Floodwaters can dislodge tanks, drums, pipes and equipment which may contain hazardous materials such as pesticides or propane. Do not attempt to move unidentified dislodged containers without first contacting the local fire department or hazardous materials team. Wash skin that may have been exposed to pesticides and other hazardous chemicals frequently and thoroughly. Call the poison control center for additional instructions.
Wear protective gear and clothing, such as heavy shoes or boots, work gloves and safety glasses or goggles to help avoid accidental puncture wounds, cuts, abrasions, eye injuries and chemical exposure. Wear a hard hat when working under structures and trees. Select cool clothing that is cotton and tightly knit; long-sleeved shirts and full-length pant are recommended.
Assure proper ventilation when using fuel-burning equipment. Fuel-burning devices in closed areas pose a great risk of carbon monoxide poisoning. Provide plenty of ventilation when using a gas-powered pump for flooded basements or a gas-powered generator for electricity. Install and maintain carbon monoxide detectors.
Turn off the main gas valve at the meter if you smell leaking gas. Do not turn on lights or use torches or lanterns since they can ignite the gas. Leave the premises immediately and notify the gas company or the fire department.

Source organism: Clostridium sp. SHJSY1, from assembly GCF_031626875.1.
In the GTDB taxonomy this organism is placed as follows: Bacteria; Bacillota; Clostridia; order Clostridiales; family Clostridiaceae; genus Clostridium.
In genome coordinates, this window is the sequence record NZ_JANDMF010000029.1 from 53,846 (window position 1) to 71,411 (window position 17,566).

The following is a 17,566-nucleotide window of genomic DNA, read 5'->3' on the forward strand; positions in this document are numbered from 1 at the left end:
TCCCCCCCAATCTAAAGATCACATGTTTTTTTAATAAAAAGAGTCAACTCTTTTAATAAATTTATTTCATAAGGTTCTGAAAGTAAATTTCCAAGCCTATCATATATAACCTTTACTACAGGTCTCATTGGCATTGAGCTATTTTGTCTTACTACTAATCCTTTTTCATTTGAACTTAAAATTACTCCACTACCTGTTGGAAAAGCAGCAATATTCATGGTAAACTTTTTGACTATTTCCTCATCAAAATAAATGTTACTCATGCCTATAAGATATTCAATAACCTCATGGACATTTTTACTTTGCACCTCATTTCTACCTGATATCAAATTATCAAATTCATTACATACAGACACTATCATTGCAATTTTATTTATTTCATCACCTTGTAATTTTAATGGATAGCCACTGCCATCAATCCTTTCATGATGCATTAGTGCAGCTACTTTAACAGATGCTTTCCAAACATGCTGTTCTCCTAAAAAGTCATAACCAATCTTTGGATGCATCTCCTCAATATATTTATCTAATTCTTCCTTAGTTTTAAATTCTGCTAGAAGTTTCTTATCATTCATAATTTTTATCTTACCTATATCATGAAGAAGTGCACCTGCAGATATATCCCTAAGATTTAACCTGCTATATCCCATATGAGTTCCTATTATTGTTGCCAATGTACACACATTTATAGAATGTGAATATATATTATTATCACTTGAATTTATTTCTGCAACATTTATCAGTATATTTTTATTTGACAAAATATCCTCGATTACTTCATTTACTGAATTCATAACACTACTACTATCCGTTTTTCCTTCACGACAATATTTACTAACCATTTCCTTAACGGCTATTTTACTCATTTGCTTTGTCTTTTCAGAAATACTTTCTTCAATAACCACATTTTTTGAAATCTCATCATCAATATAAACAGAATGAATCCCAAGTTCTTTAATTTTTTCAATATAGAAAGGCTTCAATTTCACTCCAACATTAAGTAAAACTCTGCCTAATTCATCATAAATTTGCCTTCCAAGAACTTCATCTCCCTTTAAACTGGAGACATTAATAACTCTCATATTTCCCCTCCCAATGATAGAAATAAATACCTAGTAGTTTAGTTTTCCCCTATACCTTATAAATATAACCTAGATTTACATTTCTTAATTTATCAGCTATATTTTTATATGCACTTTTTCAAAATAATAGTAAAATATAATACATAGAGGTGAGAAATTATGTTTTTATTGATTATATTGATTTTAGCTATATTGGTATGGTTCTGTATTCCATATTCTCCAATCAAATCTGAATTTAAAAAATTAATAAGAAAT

Thoroughly wash countertops with soap and water, using hot water if available. Rinse, and then sanitize by applying a solution of 1 tablespoon of unscented, liquid chlorine bleach per gallon of water. Allow to air dry.
Open doors and windows or use blowers to force fresh air into flooded spaces. Extract excess water. Once water is removed, close doors and windows Run dehumidifiers and empty the water pan frequently.
After water has been pumped from the basement, shovel out the mud and debris while it is still moist. Hose down walls to remove as much silt as possible before it dries. Floors and walls may need sanitizing, particularly if sewage has entered the basement. Scrub walls and floors with a 10 percent bleach solution or other comparable commercially available disinfectant.
Oil stains in basements caused by overturned or damaged oil tanks may be a problem following flooding. Call a professional to remove oil residue.
Dealing with garbage and sewage can be challenging. If toilets aren't working use portable units. Beware that sewage can backflow through floor drains into basements. Clean with a disinfectant. Never mix ammonia and chlorine bleach, which produces poisonous chloramine gas. If flood waters cause storm sewers to back up, fecal bacteria can be extremely dangerous. If sewage overflows in your home, wait for water to recede, then clean and sanitize all affected surfaces with bleach as soon as possible. After coming into contact with sewage or floodwater, wash your hands well and use a brush to clean under fingernails.
For more information, visit the DPH website at: www.dhss.delaware.gov/dhss/dph/floodhealthinfo.html or contact the 24/7 Emergency Contact Number by dialing 1-888-295-5156.
Delaware Health and Social Services is committed to improving the quality of the lives of Delaware's citizens by promoting health and well-being, fostering self-sufficiency, and protecting vulnerable populations.